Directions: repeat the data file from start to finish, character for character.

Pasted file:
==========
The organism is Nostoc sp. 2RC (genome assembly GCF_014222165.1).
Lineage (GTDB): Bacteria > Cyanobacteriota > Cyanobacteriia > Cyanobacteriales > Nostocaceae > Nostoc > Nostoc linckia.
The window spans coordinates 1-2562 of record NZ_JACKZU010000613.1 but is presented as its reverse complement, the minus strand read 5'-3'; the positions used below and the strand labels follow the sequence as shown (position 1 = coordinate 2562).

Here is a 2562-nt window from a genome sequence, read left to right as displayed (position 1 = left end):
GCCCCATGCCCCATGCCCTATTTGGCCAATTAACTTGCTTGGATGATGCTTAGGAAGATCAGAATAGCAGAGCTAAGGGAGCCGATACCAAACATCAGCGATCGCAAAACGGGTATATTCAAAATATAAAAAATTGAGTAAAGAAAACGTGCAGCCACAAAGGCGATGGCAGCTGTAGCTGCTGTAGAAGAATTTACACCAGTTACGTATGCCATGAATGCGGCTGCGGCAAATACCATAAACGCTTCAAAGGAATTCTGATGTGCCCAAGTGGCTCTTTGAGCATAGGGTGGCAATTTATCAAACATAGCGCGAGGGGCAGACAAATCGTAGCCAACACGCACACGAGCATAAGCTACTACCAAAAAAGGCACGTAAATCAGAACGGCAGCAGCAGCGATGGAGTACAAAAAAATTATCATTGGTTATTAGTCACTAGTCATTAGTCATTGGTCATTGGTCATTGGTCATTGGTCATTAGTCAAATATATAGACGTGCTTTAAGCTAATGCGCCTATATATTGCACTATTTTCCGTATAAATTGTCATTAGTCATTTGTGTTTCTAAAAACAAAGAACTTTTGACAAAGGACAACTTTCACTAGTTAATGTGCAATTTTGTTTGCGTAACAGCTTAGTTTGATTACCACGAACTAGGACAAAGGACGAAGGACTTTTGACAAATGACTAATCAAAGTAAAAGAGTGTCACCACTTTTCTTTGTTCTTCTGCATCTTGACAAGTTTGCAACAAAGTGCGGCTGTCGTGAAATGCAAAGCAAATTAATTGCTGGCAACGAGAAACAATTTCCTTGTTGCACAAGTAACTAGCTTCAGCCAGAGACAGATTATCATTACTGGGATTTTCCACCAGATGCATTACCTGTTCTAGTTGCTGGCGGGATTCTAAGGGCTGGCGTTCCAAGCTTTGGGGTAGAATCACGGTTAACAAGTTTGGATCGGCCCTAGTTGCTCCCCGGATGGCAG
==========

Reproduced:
The organism is Nostoc sp. 2RC (genome assembly GCF_014222165.1).
Lineage (GTDB): Bacteria > Cyanobacteriota > Cyanobacteriia > Cyanobacteriales > Nostocaceae > Nostoc > Nostoc linckia.
The window spans coordinates 1-2562 of record NZ_JACKZU010000613.1 but is presented as its reverse complement, the minus strand read 5'-3'; the positions used below and the strand labels follow the sequence as shown (position 1 = coordinate 2562).

Here is a 2562-nt window from a genome sequence, read left to right as displayed (position 1 = left end):
GCCCCATGCCCCATGCCCTATTTGGCCAATTAACTTGCTTGGATGATGCTTAGGAAGATCAGAATAGCAGAGCTAAGGGAGCCGATACCAAACATCAGCGATCGCAAAACGGGTATATTCAAAATATAAAAAATTGAGTAAAGAAAACGTGCAGCCACAAAGGCGATGGCAGCTGTAGCTGCTGTAGAAGAATTTACACCAGTTACGTATGCCATGAATGCGGCTGCGGCAAATACCATAAACGCTTCAAAGGAATTCTGATGTGCCCAAGTGGCTCTTTGAGCATAGGGTGGCAATTTATCAAACATAGCGCGAGGGGCAGACAAATCGTAGCCAACACGCACACGAGCATAAGCTACTACCAAAAAAGGCACGTAAATCAGAACGGCAGCAGCAGCGATGGAGTACAAAAAAATTATCATTGGTTATTAGTCACTAGTCATTAGTCATTGGTCATTGGTCATTGGTCATTGGTCATTAGTCAAATATATAGACGTGCTTTAAGCTAATGCGCCTATATATTGCACTATTTTCCGTATAAATTGTCATTAGTCATTTGTGTTTCTAAAAACAAAGAACTTTTGACAAAGGACAACTTTCACTAGTTAATGTGCAATTTTGTTTGCGTAACAGCTTAGTTTGATTACCACGAACTAGGACAAAGGACGAAGGACTTTTGACAAATGACTAATCAAAGTAAAAGAGTGTCACCACTTTTCTTTGTTCTTCTGCATCTTGACAAGTTTGCAACAAAGTGCGGCTGTCGTGAAATGCAAAGCAAATTAATTGCTGGCAACGAGAAACAATTTCCTTGTTGCACAAGTAACTAGCTTCAGCCAGAGACAGATTATCATTACTGGGATTTTCCACCAGATGCATTACCTGTTCTAGTTGCTGGCGGGATTCTAAGGGCTGGCGTTCCAAGCTTTGGGGTAGAATCACGGTTAACAAGTTTGGATCGGCCCTAGTTGCTCCCCGGATGGCAG